Tag Archives: Glendale

St. Pancras celebrates Irish tradition with St. Patrick’s Day Dinner and Dance


| lguerre@queenscourier.com

THE COURIER/Photo by Liam La Guerre

Follow me @liamlaguerre

 

St. Pancras School in Glendale hosted its annual St. Patrick’s Day Dinner and Dance on Saturday, March 9, to celebrate Irish tradition and school pride.

More than 150 alums and residents of various cultures attended the event.

There were raffles at the dinner, with all proceeds going to purchase a new SMART Board for the school.

Although St. Patrick’s Day isn’t until March 17, attendees donned green robes, shirts, ties and hats. There was traditional Celtic food, including corned beef and cabbage, and women performed Irish step dancing.

People also danced to live music by the Boston Burglars, an Irish American band that plays rock and roll.

“We wanted the St. Pancras school alumni to come back and celebrate with us every year on this very important occasion,” said Glendale Civilian Observation Patrol president Frank Kotnik, who is a St. Pancras alum and was the emcee at the event. “You didn’t have to be Irish to come here. It makes no difference. This is a school, parish, alumni thing.”

 

 

 

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Star of Queens: Mary Parisen, co-founder, Civics United for Railroad Environmental Solutions (CURES)


By Queens Courier Staff | editorial@queenscourier.com

Mary 3

COMMUNITY SERVICE: Mary Parisen is the co-founder of Civics United for Railroad Environmental Solutions (CURES), a coalition of some of the largest civic associations in western Queens, that came together to improve railroad infrastructure, public health and safety.

BACKGROUND:  Parisen, who works full-time as a school librarian, lives in Glendale, near the Fresh Pond Road freight. She was bothered by the noise, smell and pollution of the trains in the area. So in 2004 she spoke at a community board meeting about the concerns many people in the neighborhood had with the trains, and what came out of that was a green streets project.

“This was to try to abate the noise and make everything look nicer, but it still didn’t change the noise or the air pollution,” she said.

When Mary Arnold, Parisen’s neighbor and co founder of CURES, moved in, they both worked together to solve this problem.  The women formed a group that focused on small but successful beautification projects, and at a meeting when the issue resurfaced, Parisen said, someone suggested a group of civics be formed to tackle the problem, and that is how CURES was born.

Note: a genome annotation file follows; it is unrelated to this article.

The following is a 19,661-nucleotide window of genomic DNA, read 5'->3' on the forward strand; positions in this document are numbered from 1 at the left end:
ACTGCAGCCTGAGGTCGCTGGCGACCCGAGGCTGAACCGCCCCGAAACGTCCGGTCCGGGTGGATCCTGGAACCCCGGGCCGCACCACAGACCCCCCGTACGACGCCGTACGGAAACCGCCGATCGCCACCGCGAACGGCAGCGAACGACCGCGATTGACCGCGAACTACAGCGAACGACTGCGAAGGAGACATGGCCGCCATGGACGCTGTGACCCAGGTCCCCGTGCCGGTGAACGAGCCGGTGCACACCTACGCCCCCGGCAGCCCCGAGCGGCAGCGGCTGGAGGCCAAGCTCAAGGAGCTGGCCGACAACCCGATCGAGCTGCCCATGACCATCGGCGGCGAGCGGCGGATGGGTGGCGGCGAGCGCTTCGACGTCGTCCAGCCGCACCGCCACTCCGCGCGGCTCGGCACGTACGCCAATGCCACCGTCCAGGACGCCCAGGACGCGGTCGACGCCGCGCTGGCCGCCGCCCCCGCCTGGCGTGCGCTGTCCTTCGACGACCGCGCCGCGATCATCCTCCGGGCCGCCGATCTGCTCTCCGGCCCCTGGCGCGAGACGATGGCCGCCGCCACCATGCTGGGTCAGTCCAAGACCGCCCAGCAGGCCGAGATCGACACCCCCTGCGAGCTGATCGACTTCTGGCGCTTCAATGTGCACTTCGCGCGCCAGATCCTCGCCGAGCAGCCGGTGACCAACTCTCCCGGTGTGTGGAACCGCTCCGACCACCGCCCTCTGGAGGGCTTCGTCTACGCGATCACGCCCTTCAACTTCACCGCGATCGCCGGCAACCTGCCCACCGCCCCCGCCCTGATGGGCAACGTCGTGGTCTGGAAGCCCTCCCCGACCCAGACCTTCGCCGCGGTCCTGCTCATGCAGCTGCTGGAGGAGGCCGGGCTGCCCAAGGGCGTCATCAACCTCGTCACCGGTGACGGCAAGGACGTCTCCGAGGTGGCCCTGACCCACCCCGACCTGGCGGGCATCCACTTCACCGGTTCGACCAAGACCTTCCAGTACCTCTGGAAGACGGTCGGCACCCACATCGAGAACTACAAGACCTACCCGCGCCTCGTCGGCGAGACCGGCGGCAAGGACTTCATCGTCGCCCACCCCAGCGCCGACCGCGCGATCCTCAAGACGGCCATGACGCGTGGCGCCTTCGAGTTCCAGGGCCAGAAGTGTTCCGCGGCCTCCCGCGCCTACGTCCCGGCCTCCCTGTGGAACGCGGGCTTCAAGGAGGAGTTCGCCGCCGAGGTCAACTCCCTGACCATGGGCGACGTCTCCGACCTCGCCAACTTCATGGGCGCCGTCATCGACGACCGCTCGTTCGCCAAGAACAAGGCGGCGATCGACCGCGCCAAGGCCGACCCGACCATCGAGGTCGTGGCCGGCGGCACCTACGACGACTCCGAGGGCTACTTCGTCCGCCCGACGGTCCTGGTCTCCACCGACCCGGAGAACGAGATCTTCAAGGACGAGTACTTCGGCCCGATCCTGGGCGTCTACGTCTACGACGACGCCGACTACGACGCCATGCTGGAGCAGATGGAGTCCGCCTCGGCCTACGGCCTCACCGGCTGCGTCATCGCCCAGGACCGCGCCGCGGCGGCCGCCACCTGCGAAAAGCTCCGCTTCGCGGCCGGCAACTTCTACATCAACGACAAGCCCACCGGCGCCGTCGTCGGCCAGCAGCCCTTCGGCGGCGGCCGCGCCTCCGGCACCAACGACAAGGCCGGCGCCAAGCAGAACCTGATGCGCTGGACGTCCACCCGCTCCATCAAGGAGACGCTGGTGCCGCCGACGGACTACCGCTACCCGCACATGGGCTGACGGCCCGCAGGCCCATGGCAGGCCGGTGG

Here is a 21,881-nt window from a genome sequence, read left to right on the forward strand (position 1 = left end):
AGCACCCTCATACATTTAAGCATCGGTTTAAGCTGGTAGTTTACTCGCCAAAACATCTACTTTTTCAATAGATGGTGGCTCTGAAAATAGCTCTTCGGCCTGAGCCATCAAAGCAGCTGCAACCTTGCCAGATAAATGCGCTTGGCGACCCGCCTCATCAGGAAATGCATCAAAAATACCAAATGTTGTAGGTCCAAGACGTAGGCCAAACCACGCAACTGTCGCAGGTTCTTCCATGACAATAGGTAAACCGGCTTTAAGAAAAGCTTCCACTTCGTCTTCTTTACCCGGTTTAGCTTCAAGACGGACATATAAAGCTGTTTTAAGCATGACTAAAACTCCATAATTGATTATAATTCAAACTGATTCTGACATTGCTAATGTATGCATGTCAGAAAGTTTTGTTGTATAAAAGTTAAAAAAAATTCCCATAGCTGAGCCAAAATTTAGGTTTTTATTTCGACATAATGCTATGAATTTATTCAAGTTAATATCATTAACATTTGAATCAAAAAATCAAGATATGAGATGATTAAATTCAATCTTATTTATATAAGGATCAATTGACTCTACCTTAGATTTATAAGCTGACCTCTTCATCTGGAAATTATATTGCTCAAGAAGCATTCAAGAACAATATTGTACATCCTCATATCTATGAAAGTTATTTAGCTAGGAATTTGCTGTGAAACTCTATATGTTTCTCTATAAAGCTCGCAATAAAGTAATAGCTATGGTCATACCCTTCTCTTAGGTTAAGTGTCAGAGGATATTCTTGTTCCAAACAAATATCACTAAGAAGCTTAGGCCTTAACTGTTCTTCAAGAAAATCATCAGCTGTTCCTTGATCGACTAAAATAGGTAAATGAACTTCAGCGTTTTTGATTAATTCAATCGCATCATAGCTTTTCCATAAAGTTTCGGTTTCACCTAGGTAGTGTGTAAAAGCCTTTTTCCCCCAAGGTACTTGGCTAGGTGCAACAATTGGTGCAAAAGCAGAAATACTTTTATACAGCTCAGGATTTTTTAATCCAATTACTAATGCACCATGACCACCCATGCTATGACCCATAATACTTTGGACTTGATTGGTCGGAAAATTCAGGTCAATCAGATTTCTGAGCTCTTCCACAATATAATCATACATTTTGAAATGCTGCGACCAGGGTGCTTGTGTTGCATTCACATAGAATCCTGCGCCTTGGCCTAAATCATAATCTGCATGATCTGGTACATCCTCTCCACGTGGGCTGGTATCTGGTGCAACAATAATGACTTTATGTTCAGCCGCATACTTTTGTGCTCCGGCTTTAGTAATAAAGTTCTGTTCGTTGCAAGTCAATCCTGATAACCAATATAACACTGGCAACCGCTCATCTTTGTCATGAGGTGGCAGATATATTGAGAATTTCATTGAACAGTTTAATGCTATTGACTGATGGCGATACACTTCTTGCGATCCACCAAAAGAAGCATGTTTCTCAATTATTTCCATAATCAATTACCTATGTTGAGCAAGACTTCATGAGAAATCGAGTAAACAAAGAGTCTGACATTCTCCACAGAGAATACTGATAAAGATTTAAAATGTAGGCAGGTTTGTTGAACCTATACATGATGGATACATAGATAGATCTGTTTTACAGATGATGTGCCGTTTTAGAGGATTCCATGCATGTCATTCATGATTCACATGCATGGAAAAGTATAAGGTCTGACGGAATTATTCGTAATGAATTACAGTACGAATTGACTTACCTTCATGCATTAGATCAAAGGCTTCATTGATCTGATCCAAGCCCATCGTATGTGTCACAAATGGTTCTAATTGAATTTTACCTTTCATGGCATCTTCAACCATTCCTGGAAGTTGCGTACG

ACCOMPLISHMENTS: Together with the other civic groups, CURES has been able to get the rail lines to use better technology and equipment.

GOALS: CURES’ mission is to work with federal, state and local agencies, elected officials and the railroads, to ensure that they are proactively keeping the neighborhoods clean by having the trains use better and quieter technology.

The increase in rail traffic caused an environmental burden in our neighborhood,” said Parisen.

Parisen and the group would like to see the repowering and upgrading of all locomotives in the Fresh Pond Rail terminal.  

“I’m going to have a granddaughter soon, and I don’t want to have to feel nervous to take her out of my house because of the air pollution in my area,” said Parisen.

BIGGEST CHALLENGE: According to Parisen, the New York Metropolitan Transportation Council has said that rail is going to increase by 50 percent by 2040.

“This increase in rail traffic should not come at the expense of the people who live in the community,” said Parisen. She added her organization is not opposed to the use of rail, but she believes that this increase should be thought with mitigation with the community.